What Working From Home Really Means
Stress comes from all angles for the entrepreneur.
One would think that working from the comfort of home would decrease stress. That's not necessarily so.
While many small-business owners value the freedom and lower cost of a home-based office, they also worry about being "found out"--so much so that it keeps them from marketing to the corporate sector, where there are billions of dollars just waiting to be allocated to outsourcing.
"It's just not professional enough, and they wouldn't take me seriously if they knew," one of my clients told me.
She isn't alone in her concern that big clients seem to want to work with other big fish. Does working from home necessarily mean that you can't compete?
Consider this: Econohomes grossed more than $50 million in revenue last year, and was named the second-fastest growing company in Austin, Texas. That growth was in no small part due to the extent to which Econohomes works with home-based business-owners.
"Ninety percent of our business relies on database that is designed and maintained by an entrepreneur who works out of his basement in San Francisco," says Amy Hasbrouck, Econohomes's vice president of marketing & development. "And all of his team members work from home as well."
That's quite a large responsibility to be outsourced, but Hasbrouck sees distinct benefits in working with home-based contractors.
"I feel like there's a lot more flexibility with independent contractors," Hasbrouck says. "They can plug in and pivot quickly because they are not a part of something that is overly structured and complicated."
Working from home also allows for a more flexible work schedule. But does the fact that you work in the wee-hours, after the kids are in bed influence a hiring manager's choice? You may be tempted to bend the truth to keep your secret safe, but that may backfire on you.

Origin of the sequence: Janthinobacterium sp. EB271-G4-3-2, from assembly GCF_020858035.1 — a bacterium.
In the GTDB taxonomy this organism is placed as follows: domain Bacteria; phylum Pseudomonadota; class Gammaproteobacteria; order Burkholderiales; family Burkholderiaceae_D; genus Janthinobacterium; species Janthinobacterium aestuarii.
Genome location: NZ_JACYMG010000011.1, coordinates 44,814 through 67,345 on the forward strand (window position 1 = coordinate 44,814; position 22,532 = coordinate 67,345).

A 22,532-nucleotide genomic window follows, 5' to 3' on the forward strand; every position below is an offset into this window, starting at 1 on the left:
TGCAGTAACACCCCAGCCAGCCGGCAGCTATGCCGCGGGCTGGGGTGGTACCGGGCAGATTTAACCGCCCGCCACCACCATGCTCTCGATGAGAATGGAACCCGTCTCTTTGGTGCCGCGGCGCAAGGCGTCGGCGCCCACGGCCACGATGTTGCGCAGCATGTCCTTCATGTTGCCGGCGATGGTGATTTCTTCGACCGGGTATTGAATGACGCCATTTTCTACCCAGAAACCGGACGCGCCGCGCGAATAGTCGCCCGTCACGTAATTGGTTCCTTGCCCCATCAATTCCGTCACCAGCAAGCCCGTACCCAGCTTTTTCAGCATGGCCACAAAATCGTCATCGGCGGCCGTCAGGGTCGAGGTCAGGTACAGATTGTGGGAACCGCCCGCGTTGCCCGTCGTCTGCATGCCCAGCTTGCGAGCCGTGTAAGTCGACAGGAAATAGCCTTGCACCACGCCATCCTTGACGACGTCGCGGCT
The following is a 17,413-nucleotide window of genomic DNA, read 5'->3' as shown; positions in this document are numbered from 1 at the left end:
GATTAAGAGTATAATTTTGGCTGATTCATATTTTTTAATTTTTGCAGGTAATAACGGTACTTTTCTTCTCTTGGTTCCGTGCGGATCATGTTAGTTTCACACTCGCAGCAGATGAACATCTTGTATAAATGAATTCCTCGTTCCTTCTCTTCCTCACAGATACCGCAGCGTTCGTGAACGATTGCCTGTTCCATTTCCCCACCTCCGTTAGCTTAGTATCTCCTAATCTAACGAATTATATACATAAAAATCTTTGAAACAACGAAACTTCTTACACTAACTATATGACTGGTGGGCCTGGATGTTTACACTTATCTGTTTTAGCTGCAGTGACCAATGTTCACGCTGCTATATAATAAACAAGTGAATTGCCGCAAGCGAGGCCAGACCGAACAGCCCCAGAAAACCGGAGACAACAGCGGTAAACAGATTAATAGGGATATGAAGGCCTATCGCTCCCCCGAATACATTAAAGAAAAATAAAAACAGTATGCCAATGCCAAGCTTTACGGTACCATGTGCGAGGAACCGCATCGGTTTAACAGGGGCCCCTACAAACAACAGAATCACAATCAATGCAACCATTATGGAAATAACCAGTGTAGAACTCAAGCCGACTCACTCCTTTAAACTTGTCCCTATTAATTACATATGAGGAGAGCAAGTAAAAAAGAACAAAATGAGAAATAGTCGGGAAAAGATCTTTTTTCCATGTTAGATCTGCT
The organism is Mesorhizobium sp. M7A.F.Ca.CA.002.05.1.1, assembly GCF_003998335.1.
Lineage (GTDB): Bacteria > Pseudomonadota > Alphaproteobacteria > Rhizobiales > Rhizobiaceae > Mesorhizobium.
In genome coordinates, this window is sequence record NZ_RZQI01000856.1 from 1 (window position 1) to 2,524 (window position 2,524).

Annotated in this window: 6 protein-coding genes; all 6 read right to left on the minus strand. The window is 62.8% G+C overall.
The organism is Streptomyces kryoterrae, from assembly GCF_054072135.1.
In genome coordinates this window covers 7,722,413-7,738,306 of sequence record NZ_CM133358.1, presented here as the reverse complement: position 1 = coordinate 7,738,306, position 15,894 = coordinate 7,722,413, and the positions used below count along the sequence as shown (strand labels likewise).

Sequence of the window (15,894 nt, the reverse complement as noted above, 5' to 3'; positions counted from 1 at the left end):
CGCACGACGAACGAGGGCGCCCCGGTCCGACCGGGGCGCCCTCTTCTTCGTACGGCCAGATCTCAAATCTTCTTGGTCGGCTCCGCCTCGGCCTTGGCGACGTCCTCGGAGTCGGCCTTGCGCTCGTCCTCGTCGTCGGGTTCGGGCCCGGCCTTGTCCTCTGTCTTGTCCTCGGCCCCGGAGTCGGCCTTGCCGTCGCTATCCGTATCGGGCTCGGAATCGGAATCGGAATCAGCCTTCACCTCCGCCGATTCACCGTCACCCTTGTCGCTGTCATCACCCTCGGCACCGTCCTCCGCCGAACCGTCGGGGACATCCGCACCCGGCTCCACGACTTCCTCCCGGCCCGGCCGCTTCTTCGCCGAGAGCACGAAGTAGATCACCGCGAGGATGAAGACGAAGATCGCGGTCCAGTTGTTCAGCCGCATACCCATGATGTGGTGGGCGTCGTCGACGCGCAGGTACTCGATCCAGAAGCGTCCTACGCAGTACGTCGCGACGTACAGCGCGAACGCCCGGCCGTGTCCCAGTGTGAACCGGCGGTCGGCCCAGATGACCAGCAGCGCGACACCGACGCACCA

"What is most important to us is that the contractors are up front about how and when they work," says human resources manager August Nielsen. "Recently we were implementing a new HR software and our project manager worked from home. We received emails at really odd times, but we knew his work schedule going in so it didn't surprise or concern us."
Nielsen is responsible for hiring more than 1,000 employees for Veterans United Home Loans, a company named the No. 1 financial-services job creator right here at Inc. "Our company has 1,200 employees in 25 offices in 22 states, operating in all time zones," says Neilsen. "We have to be just as flexible with vendors and contractors to make sure we are working with the best."
Still, there is the inevitable occasional reminder of a contractor's home-office status.
Do the sounds of home create an unprofessional impression for your clients? What if the dog barks or your three-year-old barges into the room during a client call? You may be mortified--but perhaps your concern is unfounded.
"A prospective vendor just did a demo with us from his home-based office," says Nielsen. "During the demo we heard the laundry buzzer go off. Frankly, it was endearing and we have a pretty casual work environment so not a big deal."
But Nielsen warns that some companies might have been turned off by the brief disruption. "Bottom line, working from home isn't going to work for every contractor and the buzzer in the background isn't always appropriate," he says. "But if you know your audience, set expectations, and deliver results it can work."
Hasbrouck is also very forgiving of a little noise in the background. "Are you kidding?" she chides. "I have a room full of sales people who toss around a football right outside my door. A little noise makes me feel right at home."
Do you fret about being "found out" by your larger clients and prospects? Remember this: the fact that you work from home does not necessarily make you appear unprofessional. But the fact that you believe it does certainly could keep you from swimming with the big fish.